Serve hot with lots of onion gravy and cranberry sauce.

Onion gravy:

Makes 2 ½ cups

2 tablespoons extra virgin olive oil

One large yellow onion, diced 

Kosher salt and freshly ground black pepper

2 cups water

2 tablespoons Tamari sauce (or low-sodium soy sauce)

1 vegetable boullion cube

2 teaspoons cornstarch, mixed w cold water to create a slurry

In a medium-sized saucepan, heat the olive oil over medium-high flame and sauté the onions until soft, about 7 minutes.  Season with salt and pepper.  Add the water, tamari, and boullion cube.  Cover and bring to a boil.  Reduce the heat to simmer and simmer for 25 minutes, or until the onion is clear.  Mix together the cornstarch slurry and pour in.  Bring to a boil, stir a few times until the gravy thickens and turn off the heat.  Set aside for a few minutes to cool slightly, then puree with a stick blender.  If you are using a traditional blender, cool the gravy down completely before blending (you’ll have to heat the gravy back up).  Strain the gravy into a clean saucepan, taste and season with salt and pepper if needed and keep warm until ready to use.

Happy Thanksgiving!

Pumpkin Soup

This recipe comes with a very personal story.  And I dedicate this post to my lovely cousin, Sandra Bignardi who asked so nice and sweetly for the recipe.

Pumpkin is one of my favorite fall vegetables.  Ten years ago, when my husband and I were planning our wedding, I wanted to do something special and personal for our guests.  While discussing the reception dinner menu with our wedding planner, I spontaneously asked if the chef wouldn’t mind making my pumpkin soup recipe as the first course.  The chef happily agreed and the rest is history.  It warms my heart whenever relatives speak so fondly of that soup… even 10 years later.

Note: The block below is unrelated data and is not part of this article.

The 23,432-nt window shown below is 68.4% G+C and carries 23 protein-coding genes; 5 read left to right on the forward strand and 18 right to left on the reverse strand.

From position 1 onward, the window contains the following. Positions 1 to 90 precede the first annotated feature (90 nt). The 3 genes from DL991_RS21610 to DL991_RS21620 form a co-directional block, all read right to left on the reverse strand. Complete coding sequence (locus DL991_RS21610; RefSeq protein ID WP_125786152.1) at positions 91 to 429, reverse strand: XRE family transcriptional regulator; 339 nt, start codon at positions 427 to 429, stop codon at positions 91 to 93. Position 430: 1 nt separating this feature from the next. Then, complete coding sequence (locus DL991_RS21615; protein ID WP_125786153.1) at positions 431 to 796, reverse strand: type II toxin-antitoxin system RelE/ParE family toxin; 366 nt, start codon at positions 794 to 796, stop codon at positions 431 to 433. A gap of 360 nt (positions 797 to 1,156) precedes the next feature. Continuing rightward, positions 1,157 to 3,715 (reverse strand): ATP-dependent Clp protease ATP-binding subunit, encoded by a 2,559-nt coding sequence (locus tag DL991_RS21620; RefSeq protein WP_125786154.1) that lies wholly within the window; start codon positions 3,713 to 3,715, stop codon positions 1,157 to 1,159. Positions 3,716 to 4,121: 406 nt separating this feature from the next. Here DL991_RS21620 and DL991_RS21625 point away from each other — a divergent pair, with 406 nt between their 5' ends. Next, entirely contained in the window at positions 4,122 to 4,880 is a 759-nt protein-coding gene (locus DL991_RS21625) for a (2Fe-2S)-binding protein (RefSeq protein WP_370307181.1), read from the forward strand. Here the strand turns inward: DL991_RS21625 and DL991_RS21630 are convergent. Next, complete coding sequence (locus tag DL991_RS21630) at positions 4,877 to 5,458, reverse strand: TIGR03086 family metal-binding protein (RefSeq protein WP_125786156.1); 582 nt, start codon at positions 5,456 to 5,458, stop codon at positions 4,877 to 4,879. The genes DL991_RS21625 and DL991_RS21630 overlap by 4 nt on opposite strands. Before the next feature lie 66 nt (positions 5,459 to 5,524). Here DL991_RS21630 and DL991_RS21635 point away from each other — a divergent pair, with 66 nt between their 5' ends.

*Be sure to hit the blue links to see the helpful videos we’ve made to guide you through the recipe.  As always, check us out on Vimeo or subscribe to our YouTube channel!

Chef Terri’s Pumpkin Soup

Serves 12

2 tablespoons extra virgin olive oil

2  large yellow onions, diced

3 large carrots, peeled and diced

1 cup dry sherry

8 cups chicken stock (or vegetable broth for a vegetarian recipe)

4 1-pound sugar pumpkins, roasted (yields about 3 pounds of roasted pumpkin)

1 cinnamon stick

2 bay leaves

1 teaspoon chopped thyme leaves

½ tsp ground nutmeg

1 teaspoon sherry vinegar

Kosher salt & freshly ground black pepper to taste

1/2 cup pomegranate seeds, for garnish

2 tablespoons chopped flat-leaf parsley, for garnish

To prepare the pumpkin:  Cut open the top of each pumpkin and scrape out the seeds and stringy pulp.  Prick the insides of the pumpkins with a fork and brush with canola oil.  Sprinkle with salt and pepper.  Place cut-side down on a baking sheet and roast in a 350℉ oven.  Roast for about 40 minutes or until soft.  Peel the skin off and then cube, or scoop out with a spoon and set aside.

In a large soup pot, heat the oil over medium heat.  Add the onions and carrots.  Cook, stirring occasionally, until tender, but not browned, 10-12 minutes.   Add sherry and cook until liquid evaporates, 3-5 minutes.  Add chicken broth, pumpkin, cinnamon stick, bay leaves and thyme.  Bring to a boil; reduce heat and simmer, uncovered, until veggies are tender, 35 – 45 minutes.  Remove bay leaves and cinnamon stick.